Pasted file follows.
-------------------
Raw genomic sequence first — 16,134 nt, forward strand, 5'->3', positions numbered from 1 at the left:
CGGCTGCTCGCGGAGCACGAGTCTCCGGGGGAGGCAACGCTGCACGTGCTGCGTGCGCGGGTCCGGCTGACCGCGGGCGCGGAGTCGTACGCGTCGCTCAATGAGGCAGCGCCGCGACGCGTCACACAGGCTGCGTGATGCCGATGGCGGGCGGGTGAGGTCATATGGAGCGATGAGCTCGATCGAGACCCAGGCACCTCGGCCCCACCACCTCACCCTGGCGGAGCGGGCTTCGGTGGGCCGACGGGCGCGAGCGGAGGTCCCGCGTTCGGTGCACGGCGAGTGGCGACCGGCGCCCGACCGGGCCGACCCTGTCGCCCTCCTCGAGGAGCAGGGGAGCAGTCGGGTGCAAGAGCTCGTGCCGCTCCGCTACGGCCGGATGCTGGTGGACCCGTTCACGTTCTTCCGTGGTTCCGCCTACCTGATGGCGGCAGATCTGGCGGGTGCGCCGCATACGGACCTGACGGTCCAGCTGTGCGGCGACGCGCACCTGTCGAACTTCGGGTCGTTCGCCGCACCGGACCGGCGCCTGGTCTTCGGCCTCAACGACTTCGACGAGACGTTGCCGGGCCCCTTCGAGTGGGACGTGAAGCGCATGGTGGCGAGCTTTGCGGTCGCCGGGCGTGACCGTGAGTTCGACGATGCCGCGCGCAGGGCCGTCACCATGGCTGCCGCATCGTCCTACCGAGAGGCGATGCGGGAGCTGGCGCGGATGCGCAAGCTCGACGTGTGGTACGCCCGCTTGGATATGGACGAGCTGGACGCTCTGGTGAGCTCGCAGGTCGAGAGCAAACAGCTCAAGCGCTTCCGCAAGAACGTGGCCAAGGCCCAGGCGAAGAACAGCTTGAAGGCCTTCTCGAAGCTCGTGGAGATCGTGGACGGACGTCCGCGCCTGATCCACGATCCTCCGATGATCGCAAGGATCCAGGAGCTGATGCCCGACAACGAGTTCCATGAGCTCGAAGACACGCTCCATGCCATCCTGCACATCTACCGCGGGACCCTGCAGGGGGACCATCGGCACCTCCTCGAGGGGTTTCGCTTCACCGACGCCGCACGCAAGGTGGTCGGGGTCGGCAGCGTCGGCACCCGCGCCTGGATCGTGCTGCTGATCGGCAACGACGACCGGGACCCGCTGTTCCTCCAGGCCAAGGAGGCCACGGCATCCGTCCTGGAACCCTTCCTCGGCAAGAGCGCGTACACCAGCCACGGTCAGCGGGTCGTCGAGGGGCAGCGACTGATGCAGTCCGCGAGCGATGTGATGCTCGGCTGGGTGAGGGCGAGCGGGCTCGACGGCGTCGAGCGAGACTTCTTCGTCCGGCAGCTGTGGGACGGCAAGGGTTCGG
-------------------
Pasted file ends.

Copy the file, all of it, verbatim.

Raw genomic sequence first — 16,134 nt, forward strand, 5'->3', positions numbered from 1 at the left:
CGGCTGCTCGCGGAGCACGAGTCTCCGGGGGAGGCAACGCTGCACGTGCTGCGTGCGCGGGTCCGGCTGACCGCGGGCGCGGAGTCGTACGCGTCGCTCAATGAGGCAGCGCCGCGACGCGTCACACAGGCTGCGTGATGCCGATGGCGGGCGGGTGAGGTCATATGGAGCGATGAGCTCGATCGAGACCCAGGCACCTCGGCCCCACCACCTCACCCTGGCGGAGCGGGCTTCGGTGGGCCGACGGGCGCGAGCGGAGGTCCCGCGTTCGGTGCACGGCGAGTGGCGACCGGCGCCCGACCGGGCCGACCCTGTCGCCCTCCTCGAGGAGCAGGGGAGCAGTCGGGTGCAAGAGCTCGTGCCGCTCCGCTACGGCCGGATGCTGGTGGACCCGTTCACGTTCTTCCGTGGTTCCGCCTACCTGATGGCGGCAGATCTGGCGGGTGCGCCGCATACGGACCTGACGGTCCAGCTGTGCGGCGACGCGCACCTGTCGAACTTCGGGTCGTTCGCCGCACCGGACCGGCGCCTGGTCTTCGGCCTCAACGACTTCGACGAGACGTTGCCGGGCCCCTTCGAGTGGGACGTGAAGCGCATGGTGGCGAGCTTTGCGGTCGCCGGGCGTGACCGTGAGTTCGACGATGCCGCGCGCAGGGCCGTCACCATGGCTGCCGCATCGTCCTACCGAGAGGCGATGCGGGAGCTGGCGCGGATGCGCAAGCTCGACGTGTGGTACGCCCGCTTGGATATGGACGAGCTGGACGCTCTGGTGAGCTCGCAGGTCGAGAGCAAACAGCTCAAGCGCTTCCGCAAGAACGTGGCCAAGGCCCAGGCGAAGAACAGCTTGAAGGCCTTCTCGAAGCTCGTGGAGATCGTGGACGGACGTCCGCGCCTGATCCACGATCCTCCGATGATCGCAAGGATCCAGGAGCTGATGCCCGACAACGAGTTCCATGAGCTCGAAGACACGCTCCATGCCATCCTGCACATCTACCGCGGGACCCTGCAGGGGGACCATCGGCACCTCCTCGAGGGGTTTCGCTTCACCGACGCCGCACGCAAGGTGGTCGGGGTCGGCAGCGTCGGCACCCGCGCCTGGATCGTGCTGCTGATCGGCAACGACGACCGGGACCCGCTGTTCCTCCAGGCCAAGGAGGCCACGGCATCCGTCCTGGAACCCTTCCTCGGCAAGAGCGCGTACACCAGCCACGGTCAGCGGGTCGTCGAGGGGCAGCGACTGATGCAGTCCGCGAGCGATGTGATGCTCGGCTGGGTGAGGGCGAGCGGGCTCGACGGCGTCGAGCGAGACTTCTTCGTCCGGCAGCTGTGGGACGGCAAGGGTTCGG